UCLA Student Alexandra Wallace Apologizes to Campus' Asians


"We'll be taking a look at the language that she uses in the video to see if it violates any codes under the student code, perhaps regarding harassment," Associate Vice Chancellor and Dean of Students Robert J. Naples told the Daily Bruin, the university's newspaper, on Monday.

The investigation sparked debate throughout the country about whether Wallace should be punished and whether her comments were protected by the First Amendment.

UCLA law professor and noted First Amendment scholar Eugene Volokh weighed in on the debate. In a blog post Tuesday he said, "The speech is clearly constitutionally protected, as well as being moronic."

"The premise of the American university (and, I think, American self-government more broadly) is that people need to be free to express their views," Volokh wrote, adding that implementing that premise meant "boneheaded statements have to be as protected as more well-reasoned statements."

The New York Times sided with Volokh in an editorial Thursday.

The Foundation for Individual Rights in Education or FIRE, in a letter sent to the chancellor Tuesday, urged the university to close its investigation, saying Wallace's tirade is protected by the First Amendment and does not constitute harassment.

Ultimately, Hampton said Friday, the university "uncovered no facts that would lead us to believe there has been a violation of the code of conduct."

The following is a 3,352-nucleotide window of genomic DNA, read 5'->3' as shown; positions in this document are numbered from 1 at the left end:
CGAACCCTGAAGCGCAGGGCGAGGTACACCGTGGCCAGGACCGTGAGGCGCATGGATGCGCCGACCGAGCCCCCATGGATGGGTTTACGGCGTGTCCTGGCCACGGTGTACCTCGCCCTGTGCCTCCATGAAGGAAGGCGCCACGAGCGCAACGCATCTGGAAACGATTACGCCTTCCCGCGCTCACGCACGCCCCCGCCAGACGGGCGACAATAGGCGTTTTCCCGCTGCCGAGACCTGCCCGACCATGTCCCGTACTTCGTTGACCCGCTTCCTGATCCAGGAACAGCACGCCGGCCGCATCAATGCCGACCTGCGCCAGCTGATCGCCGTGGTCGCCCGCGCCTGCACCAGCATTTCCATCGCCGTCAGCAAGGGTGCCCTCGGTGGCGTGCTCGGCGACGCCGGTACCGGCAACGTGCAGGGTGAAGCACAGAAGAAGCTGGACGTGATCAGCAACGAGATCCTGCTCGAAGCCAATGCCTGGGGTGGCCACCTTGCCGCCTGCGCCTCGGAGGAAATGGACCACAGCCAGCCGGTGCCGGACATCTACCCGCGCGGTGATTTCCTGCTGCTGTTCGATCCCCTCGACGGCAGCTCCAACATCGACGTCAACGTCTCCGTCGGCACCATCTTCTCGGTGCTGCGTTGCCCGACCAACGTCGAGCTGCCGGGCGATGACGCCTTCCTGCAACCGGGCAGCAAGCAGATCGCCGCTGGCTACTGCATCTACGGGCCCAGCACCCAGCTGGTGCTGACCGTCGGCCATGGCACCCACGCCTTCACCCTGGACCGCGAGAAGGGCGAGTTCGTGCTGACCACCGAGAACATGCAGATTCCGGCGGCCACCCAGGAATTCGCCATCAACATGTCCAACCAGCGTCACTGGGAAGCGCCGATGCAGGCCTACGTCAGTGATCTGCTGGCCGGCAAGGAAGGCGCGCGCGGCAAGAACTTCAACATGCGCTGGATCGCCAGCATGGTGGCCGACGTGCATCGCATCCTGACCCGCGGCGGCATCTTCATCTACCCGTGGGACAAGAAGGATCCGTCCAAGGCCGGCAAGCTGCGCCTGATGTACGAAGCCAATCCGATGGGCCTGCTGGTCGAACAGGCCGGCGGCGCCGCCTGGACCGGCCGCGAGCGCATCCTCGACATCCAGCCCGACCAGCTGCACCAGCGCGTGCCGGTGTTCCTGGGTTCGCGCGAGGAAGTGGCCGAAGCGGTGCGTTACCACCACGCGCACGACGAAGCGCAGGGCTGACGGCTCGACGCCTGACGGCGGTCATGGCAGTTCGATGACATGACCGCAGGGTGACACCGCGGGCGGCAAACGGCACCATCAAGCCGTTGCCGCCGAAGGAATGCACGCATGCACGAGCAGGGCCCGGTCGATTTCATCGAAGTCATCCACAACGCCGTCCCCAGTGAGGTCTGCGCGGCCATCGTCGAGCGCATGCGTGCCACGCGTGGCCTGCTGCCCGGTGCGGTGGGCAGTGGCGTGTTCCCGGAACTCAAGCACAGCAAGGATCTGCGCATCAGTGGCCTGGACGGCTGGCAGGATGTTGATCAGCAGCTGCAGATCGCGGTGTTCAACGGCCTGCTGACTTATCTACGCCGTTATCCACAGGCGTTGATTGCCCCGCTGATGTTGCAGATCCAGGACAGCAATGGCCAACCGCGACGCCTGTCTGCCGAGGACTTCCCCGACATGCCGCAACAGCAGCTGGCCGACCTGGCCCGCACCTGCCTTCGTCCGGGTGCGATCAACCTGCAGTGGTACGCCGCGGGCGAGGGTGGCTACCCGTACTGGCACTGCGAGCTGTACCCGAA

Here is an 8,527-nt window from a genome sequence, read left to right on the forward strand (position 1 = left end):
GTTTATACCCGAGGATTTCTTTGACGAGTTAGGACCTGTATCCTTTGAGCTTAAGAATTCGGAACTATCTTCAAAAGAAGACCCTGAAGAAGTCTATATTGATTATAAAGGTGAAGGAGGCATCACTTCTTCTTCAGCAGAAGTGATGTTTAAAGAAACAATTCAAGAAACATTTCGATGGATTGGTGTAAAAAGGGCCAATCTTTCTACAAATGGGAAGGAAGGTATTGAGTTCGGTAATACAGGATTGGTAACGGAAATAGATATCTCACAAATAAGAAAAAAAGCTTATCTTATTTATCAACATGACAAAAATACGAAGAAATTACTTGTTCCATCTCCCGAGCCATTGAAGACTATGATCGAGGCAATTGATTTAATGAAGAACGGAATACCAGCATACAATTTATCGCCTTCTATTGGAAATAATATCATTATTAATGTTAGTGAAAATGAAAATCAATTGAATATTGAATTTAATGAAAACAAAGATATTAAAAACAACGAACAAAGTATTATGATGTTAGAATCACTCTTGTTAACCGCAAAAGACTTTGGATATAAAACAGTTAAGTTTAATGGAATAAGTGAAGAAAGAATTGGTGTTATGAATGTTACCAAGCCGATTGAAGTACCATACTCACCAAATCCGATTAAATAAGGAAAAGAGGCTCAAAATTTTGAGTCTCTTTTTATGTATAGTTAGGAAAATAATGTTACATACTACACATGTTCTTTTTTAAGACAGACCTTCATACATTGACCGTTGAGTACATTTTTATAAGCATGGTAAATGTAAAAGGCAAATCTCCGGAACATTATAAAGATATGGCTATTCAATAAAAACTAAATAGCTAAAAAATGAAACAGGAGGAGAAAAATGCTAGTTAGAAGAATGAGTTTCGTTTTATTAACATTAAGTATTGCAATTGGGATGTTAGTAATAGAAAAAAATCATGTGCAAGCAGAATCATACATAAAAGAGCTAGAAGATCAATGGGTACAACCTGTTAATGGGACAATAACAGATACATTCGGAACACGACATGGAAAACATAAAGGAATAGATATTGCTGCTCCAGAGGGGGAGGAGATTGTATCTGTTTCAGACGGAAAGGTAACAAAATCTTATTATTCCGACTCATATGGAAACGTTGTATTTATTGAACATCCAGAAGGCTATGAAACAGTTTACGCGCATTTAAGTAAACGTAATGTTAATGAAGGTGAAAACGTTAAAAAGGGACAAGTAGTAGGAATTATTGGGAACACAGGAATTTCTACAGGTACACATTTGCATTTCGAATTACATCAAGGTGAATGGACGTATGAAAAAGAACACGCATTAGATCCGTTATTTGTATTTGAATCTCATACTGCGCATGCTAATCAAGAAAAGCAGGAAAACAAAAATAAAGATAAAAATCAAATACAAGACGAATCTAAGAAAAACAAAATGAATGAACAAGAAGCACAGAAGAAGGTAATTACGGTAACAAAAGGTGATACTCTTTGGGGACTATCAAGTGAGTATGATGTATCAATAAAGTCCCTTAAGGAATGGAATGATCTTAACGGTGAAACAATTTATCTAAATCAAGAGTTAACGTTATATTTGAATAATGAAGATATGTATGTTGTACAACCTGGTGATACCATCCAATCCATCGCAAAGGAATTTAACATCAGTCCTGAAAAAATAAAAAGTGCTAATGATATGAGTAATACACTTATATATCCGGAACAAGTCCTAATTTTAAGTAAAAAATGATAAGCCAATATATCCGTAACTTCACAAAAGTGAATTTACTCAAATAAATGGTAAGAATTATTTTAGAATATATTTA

But David Yoo, the director of the Asian American Studies Center, hopes the issue does not end here. "It's important to move beyond the individual," he said, "to what are the larger issues that underlie that. This goes to larger issues of campus climate and culture."

Yoo said for over a decade students have been pushing for a course on diversity that undergraduates would be required to take just as they do at every other campus in the University of California system. He and Lane Hirabayashi, the Asian American Studies Department chair, once again called on the university to implement such a requirement.

Tep from the Asian Pacific Coalition agreed for the need for such a course. She said not only Wallace's comments but the response to her comments showed the need for a change in the campus climate.

"UCLA must demonstrate its commitment to creating a safe environment for every student," Tep said. "More importantly, UCLA must demonstrate its commitment for preparing all students for our increasingly diverse world."

Others have responded to Wallace's video with videos of their own. In one humorous slap at Wallace, a young Asian American fashioned her words into a song.

"Underneath the pounds of makeup and your baby blue eyes, I know there's a lot of pain and hurt, for such a big brain to spend all night studying Poly Sci, so I pick up my phone and sing," the young man sings in the chorus. "Ching chong: It means I love you. Ling long: I really want you. Ting tong: I don't actually know what that means."

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